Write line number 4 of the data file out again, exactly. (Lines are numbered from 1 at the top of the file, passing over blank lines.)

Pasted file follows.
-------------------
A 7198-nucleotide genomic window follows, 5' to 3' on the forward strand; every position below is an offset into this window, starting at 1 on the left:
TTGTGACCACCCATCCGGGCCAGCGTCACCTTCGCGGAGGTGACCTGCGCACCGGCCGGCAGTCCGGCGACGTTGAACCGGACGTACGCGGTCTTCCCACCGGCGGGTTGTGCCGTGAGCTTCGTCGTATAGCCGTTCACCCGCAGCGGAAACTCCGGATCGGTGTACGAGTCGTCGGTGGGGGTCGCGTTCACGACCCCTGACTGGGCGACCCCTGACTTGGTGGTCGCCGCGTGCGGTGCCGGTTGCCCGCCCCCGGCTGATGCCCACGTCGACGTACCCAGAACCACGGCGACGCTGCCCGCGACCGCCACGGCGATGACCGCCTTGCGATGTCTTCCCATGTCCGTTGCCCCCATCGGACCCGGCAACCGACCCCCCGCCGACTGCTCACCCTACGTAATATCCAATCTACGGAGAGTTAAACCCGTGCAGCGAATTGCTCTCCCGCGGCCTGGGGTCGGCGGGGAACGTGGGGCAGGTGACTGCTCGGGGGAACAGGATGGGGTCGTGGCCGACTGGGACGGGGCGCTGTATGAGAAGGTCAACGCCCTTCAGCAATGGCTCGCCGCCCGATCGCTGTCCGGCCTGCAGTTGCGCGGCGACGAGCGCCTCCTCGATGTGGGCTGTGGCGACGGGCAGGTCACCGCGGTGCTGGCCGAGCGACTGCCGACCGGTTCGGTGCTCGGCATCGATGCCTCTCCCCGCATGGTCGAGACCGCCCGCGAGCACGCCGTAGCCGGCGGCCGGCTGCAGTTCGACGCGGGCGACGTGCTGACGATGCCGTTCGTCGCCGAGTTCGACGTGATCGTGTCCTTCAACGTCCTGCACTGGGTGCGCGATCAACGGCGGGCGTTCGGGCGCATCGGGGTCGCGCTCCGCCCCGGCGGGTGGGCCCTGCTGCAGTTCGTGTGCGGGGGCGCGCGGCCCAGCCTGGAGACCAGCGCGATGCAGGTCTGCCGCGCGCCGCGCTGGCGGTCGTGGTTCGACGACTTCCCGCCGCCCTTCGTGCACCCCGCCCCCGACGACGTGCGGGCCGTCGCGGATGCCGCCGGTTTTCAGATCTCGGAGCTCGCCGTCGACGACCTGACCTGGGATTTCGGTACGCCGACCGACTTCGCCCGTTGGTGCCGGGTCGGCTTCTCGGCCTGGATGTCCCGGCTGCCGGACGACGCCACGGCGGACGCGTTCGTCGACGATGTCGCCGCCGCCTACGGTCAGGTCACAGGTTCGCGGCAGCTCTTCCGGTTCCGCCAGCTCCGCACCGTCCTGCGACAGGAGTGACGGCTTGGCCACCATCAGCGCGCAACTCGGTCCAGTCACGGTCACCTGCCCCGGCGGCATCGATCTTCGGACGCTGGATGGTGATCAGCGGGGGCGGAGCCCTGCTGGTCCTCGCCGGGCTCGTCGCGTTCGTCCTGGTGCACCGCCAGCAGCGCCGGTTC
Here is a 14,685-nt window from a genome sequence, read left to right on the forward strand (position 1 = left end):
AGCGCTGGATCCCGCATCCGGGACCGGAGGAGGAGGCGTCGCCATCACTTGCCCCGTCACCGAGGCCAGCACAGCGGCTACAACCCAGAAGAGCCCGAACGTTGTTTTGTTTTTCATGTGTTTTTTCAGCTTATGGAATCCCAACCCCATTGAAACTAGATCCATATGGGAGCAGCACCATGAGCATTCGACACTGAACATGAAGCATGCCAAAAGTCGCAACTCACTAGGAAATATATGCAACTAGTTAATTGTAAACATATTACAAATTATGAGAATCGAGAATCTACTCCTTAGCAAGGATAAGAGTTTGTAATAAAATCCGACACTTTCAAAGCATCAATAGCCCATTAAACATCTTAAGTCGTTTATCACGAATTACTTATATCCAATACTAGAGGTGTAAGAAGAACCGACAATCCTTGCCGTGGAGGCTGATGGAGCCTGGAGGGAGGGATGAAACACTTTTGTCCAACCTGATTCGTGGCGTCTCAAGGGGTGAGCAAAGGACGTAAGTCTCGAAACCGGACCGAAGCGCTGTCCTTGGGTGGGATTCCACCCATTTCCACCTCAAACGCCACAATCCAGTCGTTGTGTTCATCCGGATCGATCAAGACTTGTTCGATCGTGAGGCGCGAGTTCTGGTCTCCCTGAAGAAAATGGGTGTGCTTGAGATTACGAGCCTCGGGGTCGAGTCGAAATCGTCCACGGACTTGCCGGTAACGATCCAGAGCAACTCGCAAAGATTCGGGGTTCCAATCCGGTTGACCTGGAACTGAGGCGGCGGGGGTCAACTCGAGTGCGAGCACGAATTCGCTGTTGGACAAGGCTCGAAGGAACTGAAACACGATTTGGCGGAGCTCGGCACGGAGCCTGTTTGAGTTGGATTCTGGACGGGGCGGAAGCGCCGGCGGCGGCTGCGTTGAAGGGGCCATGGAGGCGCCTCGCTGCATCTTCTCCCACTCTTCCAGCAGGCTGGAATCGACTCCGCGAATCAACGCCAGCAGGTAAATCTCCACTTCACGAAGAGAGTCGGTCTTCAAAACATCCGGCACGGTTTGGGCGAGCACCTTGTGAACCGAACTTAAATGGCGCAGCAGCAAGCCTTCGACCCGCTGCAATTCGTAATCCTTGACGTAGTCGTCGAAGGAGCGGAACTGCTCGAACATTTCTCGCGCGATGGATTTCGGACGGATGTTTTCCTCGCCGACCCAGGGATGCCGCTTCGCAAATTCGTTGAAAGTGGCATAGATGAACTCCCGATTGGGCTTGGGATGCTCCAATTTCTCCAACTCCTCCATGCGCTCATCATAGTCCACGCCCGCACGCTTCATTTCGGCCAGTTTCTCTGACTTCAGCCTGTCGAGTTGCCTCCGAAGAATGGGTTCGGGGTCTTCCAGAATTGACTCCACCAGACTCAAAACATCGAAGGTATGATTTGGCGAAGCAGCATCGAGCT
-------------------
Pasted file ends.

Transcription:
AGCGCTGGATCCCGCATCCGGGACCGGAGGAGGAGGCGTCGCCATCACTTGCCCCGTCACCGAGGCCAGCACAGCGGCTACAACCCAGAAGAGCCCGAACGTTGTTTTGTTTTTCATGTGTTTTTTCAGCTTATGGAATCCCAACCCCATTGAAACTAGATCCATATGGGAGCAGCACCATGAGCATTCGACACTGAACATGAAGCATGCCAAAAGTCGCAACTCACTAGGAAATATATGCAACTAGTTAATTGTAAACATATTACAAATTATGAGAATCGAGAATCTACTCCTTAGCAAGGATAAGAGTTTGTAATAAAATCCGACACTTTCAAAGCATCAATAGCCCATTAAACATCTTAAGTCGTTTATCACGAATTACTTATATCCAATACTAGAGGTGTAAGAAGAACCGACAATCCTTGCCGTGGAGGCTGATGGAGCCTGGAGGGAGGGATGAAACACTTTTGTCCAACCTGATTCGTGGCGTCTCAAGGGGTGAGCAAAGGACGTAAGTCTCGAAACCGGACCGAAGCGCTGTCCTTGGGTGGGATTCCACCCATTTCCACCTCAAACGCCACAATCCAGTCGTTGTGTTCATCCGGATCGATCAAGACTTGTTCGATCGTGAGGCGCGAGTTCTGGTCTCCCTGAAGAAAATGGGTGTGCTTGAGATTACGAGCCTCGGGGTCGAGTCGAAATCGTCCACGGACTTGCCGGTAACGATCCAGAGCAACTCGCAAAGATTCGGGGTTCCAATCCGGTTGACCTGGAACTGAGGCGGCGGGGGTCAACTCGAGTGCGAGCACGAATTCGCTGTTGGACAAGGCTCGAAGGAACTGAAACACGATTTGGCGGAGCTCGGCACGGAGCCTGTTTGAGTTGGATTCTGGACGGGGCGGAAGCGCCGGCGGCGGCTGCGTTGAAGGGGCCATGGAGGCGCCTCGCTGCATCTTCTCCCACTCTTCCAGCAGGCTGGAATCGACTCCGCGAATCAACGCCAGCAGGTAAATCTCCACTTCACGAAGAGAGTCGGTCTTCAAAACATCCGGCACGGTTTGGGCGAGCACCTTGTGAACCGAACTTAAATGGCGCAGCAGCAAGCCTTCGACCCGCTGCAATTCGTAATCCTTGACGTAGTCGTCGAAGGAGCGGAACTGCTCGAACATTTCTCGCGCGATGGATTTCGGACGGATGTTTTCCTCGCCGACCCAGGGATGCCGCTTCGCAAATTCGTTGAAAGTGGCATAGATGAACTCCCGATTGGGCTTGGGATGCTCCAATTTCTCCAACTCCTCCATGCGCTCATCATAGTCCACGCCCGCACGCTTCATTTCGGCCAGTTTCTCTGACTTCAGCCTGTCGAGTTGCCTCCGAAGAATGGGTTCGGGGTCTTCCAGAATTGACTCCACCAGACTCAAAACATCGAAGGTATGATTTGGCGAAGCAGCATCGAGCT